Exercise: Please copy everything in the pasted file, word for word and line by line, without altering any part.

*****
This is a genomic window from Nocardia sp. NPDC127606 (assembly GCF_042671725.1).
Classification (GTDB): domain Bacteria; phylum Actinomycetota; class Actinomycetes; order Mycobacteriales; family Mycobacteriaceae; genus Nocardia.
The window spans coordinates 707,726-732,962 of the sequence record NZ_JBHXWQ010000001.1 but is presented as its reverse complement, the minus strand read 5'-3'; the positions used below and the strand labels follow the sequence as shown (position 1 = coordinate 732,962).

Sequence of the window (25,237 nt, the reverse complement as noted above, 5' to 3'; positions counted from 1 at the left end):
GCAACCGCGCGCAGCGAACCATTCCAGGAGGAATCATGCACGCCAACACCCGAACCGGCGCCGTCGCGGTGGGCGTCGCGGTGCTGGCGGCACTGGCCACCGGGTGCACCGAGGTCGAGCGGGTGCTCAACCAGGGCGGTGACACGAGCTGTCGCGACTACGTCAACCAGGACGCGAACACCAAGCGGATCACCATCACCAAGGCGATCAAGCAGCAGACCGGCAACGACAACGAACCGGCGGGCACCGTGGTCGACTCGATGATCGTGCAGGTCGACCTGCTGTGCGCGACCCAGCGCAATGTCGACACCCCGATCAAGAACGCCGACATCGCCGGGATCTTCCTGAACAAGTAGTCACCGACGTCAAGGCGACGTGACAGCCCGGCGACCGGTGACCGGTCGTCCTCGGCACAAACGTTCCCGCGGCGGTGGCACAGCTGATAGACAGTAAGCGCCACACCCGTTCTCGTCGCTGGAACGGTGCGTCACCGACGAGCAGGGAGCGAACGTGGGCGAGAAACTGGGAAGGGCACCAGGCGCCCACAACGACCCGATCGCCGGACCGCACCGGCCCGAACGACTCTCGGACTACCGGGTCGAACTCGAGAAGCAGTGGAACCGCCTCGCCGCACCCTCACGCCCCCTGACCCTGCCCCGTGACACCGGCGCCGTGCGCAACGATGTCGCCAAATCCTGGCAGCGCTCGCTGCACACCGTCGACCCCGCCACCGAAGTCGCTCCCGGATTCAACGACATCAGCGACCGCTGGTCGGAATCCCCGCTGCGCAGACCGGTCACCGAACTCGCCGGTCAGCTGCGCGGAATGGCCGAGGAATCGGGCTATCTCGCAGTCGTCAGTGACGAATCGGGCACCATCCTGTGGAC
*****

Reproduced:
This is a genomic window from Nocardia sp. NPDC127606 (assembly GCF_042671725.1).
Classification (GTDB): domain Bacteria; phylum Actinomycetota; class Actinomycetes; order Mycobacteriales; family Mycobacteriaceae; genus Nocardia.
The window spans coordinates 707,726-732,962 of the sequence record NZ_JBHXWQ010000001.1 but is presented as its reverse complement, the minus strand read 5'-3'; the positions used below and the strand labels follow the sequence as shown (position 1 = coordinate 732,962).

Sequence of the window (25,237 nt, the reverse complement as noted above, 5' to 3'; positions counted from 1 at the left end):
GCAACCGCGCGCAGCGAACCATTCCAGGAGGAATCATGCACGCCAACACCCGAACCGGCGCCGTCGCGGTGGGCGTCGCGGTGCTGGCGGCACTGGCCACCGGGTGCACCGAGGTCGAGCGGGTGCTCAACCAGGGCGGTGACACGAGCTGTCGCGACTACGTCAACCAGGACGCGAACACCAAGCGGATCACCATCACCAAGGCGATCAAGCAGCAGACCGGCAACGACAACGAACCGGCGGGCACCGTGGTCGACTCGATGATCGTGCAGGTCGACCTGCTGTGCGCGACCCAGCGCAATGTCGACACCCCGATCAAGAACGCCGACATCGCCGGGATCTTCCTGAACAAGTAGTCACCGACGTCAAGGCGACGTGACAGCCCGGCGACCGGTGACCGGTCGTCCTCGGCACAAACGTTCCCGCGGCGGTGGCACAGCTGATAGACAGTAAGCGCCACACCCGTTCTCGTCGCTGGAACGGTGCGTCACCGACGAGCAGGGAGCGAACGTGGGCGAGAAACTGGGAAGGGCACCAGGCGCCCACAACGACCCGATCGCCGGACCGCACCGGCCCGAACGACTCTCGGACTACCGGGTCGAACTCGAGAAGCAGTGGAACCGCCTCGCCGCACCCTCACGCCCCCTGACCCTGCCCCGTGACACCGGCGCCGTGCGCAACGATGTCGCCAAATCCTGGCAGCGCTCGCTGCACACCGTCGACCCCGCCACCGAAGTCGCTCCCGGATTCAACGACATCAGCGACCGCTGGTCGGAATCCCCGCTGCGCAGACCGGTCACCGAACTCGCCGGTCAGCTGCGCGGAATGGCCGAGGAATCGGGCTATCTCGCAGTCGTCAGTGACGAATCGGGCACCATCCTGTGGAC